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Who Can File a Medical Board Complaint?

Posted on
medical board complaint

If you have ever been the subject of a medical board complaint, you know how important it is to respond promptly and with the utmost degree of professionalism. While a medical board complaint may feel like a personal attack on your reputation as a skilled and dedicated physician, you must act quickly to reach the best possible outcome. If a medical board complaint has been filed against you, it is highly recommended that you contact a skilled lawyer at your earliest convenience.

Unlike a medical malpractice lawsuit, anyone can file a complaint with the medical board, including a patient or a patient’s family member. They send the complaint in writing or via e-mail to the state medical board, outlining the details of the complaint. Since there are no limitations to who can file a complaint, medical boards receive thousands of complaints each year from patients with a wide range of complaints, including diagnosis errors, prescribing errors, failure to provide the necessary post-operative care, and violations of doctor-patient confidentiality.

The Federation of State Medical Boards (FSMB) will prioritize the complaints and fast-track those more likely to cause imminent patient harm, including allegations of sexual misconduct, practicing while under the influence of drugs or alcohol, or failing to provide the accepted standard of care.

What Steps Should I Take In Response to a Medical Board Complaint?

First and foremost, you must not panic. While your initial response to the complaint may be shock, anger, dismay, or a combination, do not let these feelings get to you. Take a moment to regroup and read the complaint thoroughly. The document will likely include a date by which you are expected to respond to the complaint, so mark that in your calendar and figure out what your next steps should be, ideally with the help of an experienced lawyer. They will review the allegations and assist you with the following:

  • Notify the necessary entities. You may be legally required to disclose any pending complaints with the state medical board to your employer, an affiliate hospital, or your malpractice insurance carrier. Each of these entities must be notified about the complaint per the terms of your agreement.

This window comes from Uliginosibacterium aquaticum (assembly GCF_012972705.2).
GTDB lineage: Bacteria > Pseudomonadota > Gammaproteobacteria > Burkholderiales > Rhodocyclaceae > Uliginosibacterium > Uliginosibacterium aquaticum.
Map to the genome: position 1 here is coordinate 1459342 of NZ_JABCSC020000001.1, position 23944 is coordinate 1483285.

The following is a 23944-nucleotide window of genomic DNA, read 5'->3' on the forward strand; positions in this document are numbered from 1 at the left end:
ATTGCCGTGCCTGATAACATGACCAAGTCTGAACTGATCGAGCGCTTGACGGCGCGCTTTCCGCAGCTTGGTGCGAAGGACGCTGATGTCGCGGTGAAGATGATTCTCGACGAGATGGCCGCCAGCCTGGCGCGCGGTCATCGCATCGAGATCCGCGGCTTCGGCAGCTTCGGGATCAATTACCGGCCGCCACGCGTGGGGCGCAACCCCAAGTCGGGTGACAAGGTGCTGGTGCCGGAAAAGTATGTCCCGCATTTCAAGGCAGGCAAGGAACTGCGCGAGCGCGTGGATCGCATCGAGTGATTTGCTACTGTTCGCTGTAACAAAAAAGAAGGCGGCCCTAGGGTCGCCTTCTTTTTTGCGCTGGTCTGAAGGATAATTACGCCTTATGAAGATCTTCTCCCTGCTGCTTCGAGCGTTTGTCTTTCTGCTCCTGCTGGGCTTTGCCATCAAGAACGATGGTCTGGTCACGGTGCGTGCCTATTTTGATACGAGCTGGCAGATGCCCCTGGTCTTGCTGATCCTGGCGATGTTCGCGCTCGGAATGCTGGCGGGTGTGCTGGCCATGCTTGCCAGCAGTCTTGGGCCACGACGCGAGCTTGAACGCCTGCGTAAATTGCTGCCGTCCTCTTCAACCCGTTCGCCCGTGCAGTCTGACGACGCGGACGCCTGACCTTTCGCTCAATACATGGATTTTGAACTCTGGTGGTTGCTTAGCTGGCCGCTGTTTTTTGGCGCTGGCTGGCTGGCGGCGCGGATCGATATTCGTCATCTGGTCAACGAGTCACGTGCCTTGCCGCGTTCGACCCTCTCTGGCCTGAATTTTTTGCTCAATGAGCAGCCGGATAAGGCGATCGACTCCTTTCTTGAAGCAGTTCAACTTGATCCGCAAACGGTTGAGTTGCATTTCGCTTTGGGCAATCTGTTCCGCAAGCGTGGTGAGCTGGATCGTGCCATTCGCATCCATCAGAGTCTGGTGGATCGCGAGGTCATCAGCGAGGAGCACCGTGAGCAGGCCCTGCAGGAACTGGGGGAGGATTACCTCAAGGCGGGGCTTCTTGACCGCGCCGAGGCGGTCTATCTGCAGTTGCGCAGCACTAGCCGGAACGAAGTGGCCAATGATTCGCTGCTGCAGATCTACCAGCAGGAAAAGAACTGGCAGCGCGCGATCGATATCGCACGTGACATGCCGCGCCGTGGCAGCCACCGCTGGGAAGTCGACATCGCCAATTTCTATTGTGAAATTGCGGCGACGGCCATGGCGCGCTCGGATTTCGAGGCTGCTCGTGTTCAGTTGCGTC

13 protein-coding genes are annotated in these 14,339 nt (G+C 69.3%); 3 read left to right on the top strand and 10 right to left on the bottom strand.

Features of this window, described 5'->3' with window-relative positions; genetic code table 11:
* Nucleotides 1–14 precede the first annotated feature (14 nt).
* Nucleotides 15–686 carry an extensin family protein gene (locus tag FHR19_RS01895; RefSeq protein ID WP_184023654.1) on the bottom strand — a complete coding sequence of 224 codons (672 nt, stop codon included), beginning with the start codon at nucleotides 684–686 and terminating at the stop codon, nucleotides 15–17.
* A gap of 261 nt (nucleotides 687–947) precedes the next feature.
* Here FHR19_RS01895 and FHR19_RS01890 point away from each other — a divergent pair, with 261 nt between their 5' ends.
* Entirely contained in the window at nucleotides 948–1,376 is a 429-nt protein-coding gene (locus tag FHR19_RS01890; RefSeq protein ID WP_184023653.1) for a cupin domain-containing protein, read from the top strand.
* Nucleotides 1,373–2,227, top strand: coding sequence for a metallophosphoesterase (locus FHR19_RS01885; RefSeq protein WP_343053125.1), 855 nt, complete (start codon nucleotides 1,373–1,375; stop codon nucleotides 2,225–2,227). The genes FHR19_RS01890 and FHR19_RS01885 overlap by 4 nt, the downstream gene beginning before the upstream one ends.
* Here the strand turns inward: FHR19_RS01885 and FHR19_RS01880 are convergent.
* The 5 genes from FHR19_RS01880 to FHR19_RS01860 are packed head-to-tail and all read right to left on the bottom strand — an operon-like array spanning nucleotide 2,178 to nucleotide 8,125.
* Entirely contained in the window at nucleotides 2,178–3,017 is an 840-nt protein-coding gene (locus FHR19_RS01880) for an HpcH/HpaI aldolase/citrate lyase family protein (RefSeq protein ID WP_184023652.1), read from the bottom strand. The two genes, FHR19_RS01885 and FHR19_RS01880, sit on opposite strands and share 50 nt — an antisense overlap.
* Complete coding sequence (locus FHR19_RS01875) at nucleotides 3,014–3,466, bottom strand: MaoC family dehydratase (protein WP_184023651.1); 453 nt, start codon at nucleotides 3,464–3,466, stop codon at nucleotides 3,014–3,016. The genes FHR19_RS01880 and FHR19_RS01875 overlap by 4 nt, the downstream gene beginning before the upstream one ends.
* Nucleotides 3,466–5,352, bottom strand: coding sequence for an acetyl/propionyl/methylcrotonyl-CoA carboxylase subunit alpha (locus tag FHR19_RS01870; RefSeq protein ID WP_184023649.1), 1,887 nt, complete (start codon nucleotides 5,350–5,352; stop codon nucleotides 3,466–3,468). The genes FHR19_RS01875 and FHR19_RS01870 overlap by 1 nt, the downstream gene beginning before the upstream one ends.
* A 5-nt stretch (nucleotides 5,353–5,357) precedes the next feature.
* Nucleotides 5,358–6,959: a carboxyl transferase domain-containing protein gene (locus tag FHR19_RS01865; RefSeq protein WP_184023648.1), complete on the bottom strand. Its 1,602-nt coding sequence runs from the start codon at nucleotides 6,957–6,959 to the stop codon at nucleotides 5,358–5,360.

• Collect key evidence. Ensure that you collect as much information and documentation as possible. The evidence should demonstrate that you offered the standard of care and followed the recommended protocol while the patient was under your care. If the allegations include accusations of medical errors, provide evidence to disprove these accusations, including patient medical records, treatment notes, and witness statements.
  • Develop a response. You and your lawyer will write an initial response to the board complaint. This is an essential part of the process, as it will significantly impact the outcome of the complaint. A thorough, well-crafted initial response can often prevent frivolous, unwarranted complaints from going any further.

What Pitfalls Should I Be Aware of When Responding to a Complaint?

Several unexpected issues may arise when preparing the initial response to the medical board. These can make the process more complicated and impact the outcome of the complaint. If you know these pitfalls, you can take proactive steps to avoid them. The following are examples of common pitfalls physicians face and possible remedies for each:

  • Providing too much information. If you give more data than is necessary or relevant to your case, the board may find evidence of a different issue. By working closely with a lawyer, they will closely review your response and identify any mistake you may have made or information that is not relevant or beneficial to your case.